Wednesday, August 6th, 2008

Open Shelves Classification: Update and Summary

Note: This post was created by David and Laena, but reposted by me for a stupid technical reason. (Tim)

Hello Librarythingers, librarians and classification fans, we are happy to join you as facilitators of this exciting project! To learn more about us, see Tim’s introduction. Hadrian’s library (above) seemed an appropriate illustration, as we strive to create a new system upon the building blocks of the old.

To reiterate the initial goals of the project, Open Shelves Classification (OSC) is a free, “humble,” modern, open-source, crowd-sourced replacement for the Dewey Decimal System.

It will also be:

  • Collaboratively written. The OSC itself should be written socially–slowly, with great care and testing–but socially. (This is already underway via the group Build the Open Shelves Classification and the LibraryThing Wiki.)
  • Collaboriately assigned. As each level of OSC is proposed and ratified, members will be invited to catalog LibraryThing’s books according to it. (Using LibraryThing’s fielded bibliographic wiki, Common Knowledge.)

And include:

  • Progressive development. Written “level-by-level” (DDC’s classes, divisions, etc.), in a process of discussion, schedule proposals, adoption of a tentative schedule, collaborative assignment of a large number of books, statistical testing, more discussion, revision and “solidification.” This has already begun.
  • Public-library focus. LibraryThing members are not predominantly academics, and academic collections, being larger, are less likely to change to a new system. Also, academic collections mostly use the Library of Congress System, which is already in the public domain. This is also the place and audience that has demonstrated the most need for change (see BISAC and other non-Dewey conversions already underway).
  • Statistical testing. As far as we are aware, no classification system has ever been tested statistically as it was built. Yet there are various interesting ways of doing just that. For example, it would be good to see how a proposed shelf-order matches up against other systems, like DDC, LCC, LCSH and tagging. If a statistical cluster in one of these systems ends up dispersed in OSC, why?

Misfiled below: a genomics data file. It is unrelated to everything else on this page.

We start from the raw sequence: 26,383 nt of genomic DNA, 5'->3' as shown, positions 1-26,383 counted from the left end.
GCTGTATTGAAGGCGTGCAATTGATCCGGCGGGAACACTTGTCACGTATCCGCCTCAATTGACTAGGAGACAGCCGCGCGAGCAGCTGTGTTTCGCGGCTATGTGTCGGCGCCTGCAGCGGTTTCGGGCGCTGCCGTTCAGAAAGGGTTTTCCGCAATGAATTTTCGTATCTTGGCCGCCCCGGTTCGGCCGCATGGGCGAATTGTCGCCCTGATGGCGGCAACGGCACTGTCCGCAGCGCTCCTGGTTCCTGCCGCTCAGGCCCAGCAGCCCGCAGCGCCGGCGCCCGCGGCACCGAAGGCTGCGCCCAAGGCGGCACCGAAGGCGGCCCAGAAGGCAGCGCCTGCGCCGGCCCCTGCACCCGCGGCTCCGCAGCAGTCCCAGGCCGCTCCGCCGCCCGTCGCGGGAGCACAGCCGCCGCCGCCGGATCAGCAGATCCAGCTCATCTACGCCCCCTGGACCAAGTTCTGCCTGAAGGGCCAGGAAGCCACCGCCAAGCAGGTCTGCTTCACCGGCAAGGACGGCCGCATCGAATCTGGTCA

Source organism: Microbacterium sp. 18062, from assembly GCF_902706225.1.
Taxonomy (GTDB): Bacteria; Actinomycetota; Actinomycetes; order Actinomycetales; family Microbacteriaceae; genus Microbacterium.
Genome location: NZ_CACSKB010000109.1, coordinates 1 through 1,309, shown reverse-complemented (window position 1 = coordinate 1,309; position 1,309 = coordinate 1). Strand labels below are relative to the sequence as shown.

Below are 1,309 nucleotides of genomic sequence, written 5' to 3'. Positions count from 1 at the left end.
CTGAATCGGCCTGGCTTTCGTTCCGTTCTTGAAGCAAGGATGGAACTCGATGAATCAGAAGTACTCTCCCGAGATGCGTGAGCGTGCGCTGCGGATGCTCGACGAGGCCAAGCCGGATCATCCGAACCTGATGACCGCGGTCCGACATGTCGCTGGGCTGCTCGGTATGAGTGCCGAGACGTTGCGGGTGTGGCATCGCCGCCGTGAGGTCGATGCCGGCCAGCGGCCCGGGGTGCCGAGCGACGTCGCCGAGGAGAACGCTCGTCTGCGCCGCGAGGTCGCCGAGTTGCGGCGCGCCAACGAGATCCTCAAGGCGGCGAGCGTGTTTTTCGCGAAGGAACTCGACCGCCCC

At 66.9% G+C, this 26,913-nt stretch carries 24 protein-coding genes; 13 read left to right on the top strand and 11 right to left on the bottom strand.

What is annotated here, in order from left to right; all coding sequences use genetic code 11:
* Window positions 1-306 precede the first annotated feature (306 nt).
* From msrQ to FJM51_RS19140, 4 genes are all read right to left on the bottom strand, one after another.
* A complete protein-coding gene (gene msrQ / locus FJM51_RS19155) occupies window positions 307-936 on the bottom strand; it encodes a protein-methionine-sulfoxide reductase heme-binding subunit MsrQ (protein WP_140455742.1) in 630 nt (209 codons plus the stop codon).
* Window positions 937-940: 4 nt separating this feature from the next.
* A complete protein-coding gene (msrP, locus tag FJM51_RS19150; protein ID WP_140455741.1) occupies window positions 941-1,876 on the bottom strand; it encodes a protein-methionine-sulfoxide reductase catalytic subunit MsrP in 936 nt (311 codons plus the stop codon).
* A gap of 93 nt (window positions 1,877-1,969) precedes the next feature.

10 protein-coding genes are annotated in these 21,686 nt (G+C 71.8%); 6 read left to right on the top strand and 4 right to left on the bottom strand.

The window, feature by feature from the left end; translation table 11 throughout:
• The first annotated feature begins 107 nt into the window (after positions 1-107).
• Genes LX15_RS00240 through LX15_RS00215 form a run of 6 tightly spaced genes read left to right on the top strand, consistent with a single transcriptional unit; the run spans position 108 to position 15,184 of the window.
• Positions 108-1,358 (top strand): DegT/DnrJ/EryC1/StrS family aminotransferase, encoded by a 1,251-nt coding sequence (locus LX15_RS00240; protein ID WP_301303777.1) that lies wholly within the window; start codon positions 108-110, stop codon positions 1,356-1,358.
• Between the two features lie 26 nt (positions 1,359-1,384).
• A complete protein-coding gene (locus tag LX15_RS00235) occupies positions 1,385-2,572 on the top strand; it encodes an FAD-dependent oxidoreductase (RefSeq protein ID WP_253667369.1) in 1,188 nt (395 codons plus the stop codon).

Where are we now? Since its inception, there has been consistent and productive discussion on the LibraryThing group Build the Open Shelves Classification, and circeus began an excellent wiki Open Shelves Classification that summarizes the current OSC consensus. The wiki is where the work will be staged as it is developed by all of us. So far, the wiki includes consensus on materials that must be included, call number requirements and proposed scheme, and the choice of top-level classes.

Where do we go from here? We feel that the most important issues to determine are:

  • Top-level classes. Findability is key. Terms need to be familiar and clear (not abstract), roughly 12-15 categories, and relavent to the public library audience and their needs. Library data would be very helpful here! (OSC is focusing more on task (what people find: history, gardening, sci-fi) versus audience (who is finding: children, women, dogs) when determining top-level terms.)
  • Alpha-numeric decisions and punctuation. TBD. A numbered system that doesn’t require equal digits is so far the most popular format ( As for punctuation, the debate continues–dots or dashes?
  • Factors be determined locally or at a later stage of development. We need to be as focused and specific in our tasks as possible, and there are many decisions we will not be undertaking. (For example, Cutter numbers and possibly non-book materials.)

David and I are simply facilitators, and we need LibraryThing Members to help monitor threads and contribute valuable content. Please comment below if you want to volunteer to monitor a particular thread to make sure we do not miss anything. Also, people should continue to add content to the wiki as consensus emerges from the threads. Although theoretical discussion is fascinating, examples from your library or your personal experience are what will make the OSC usable.

We look forward to working with our fellow LibraryThing members!

Labels: Open Shelves Classification, OSC


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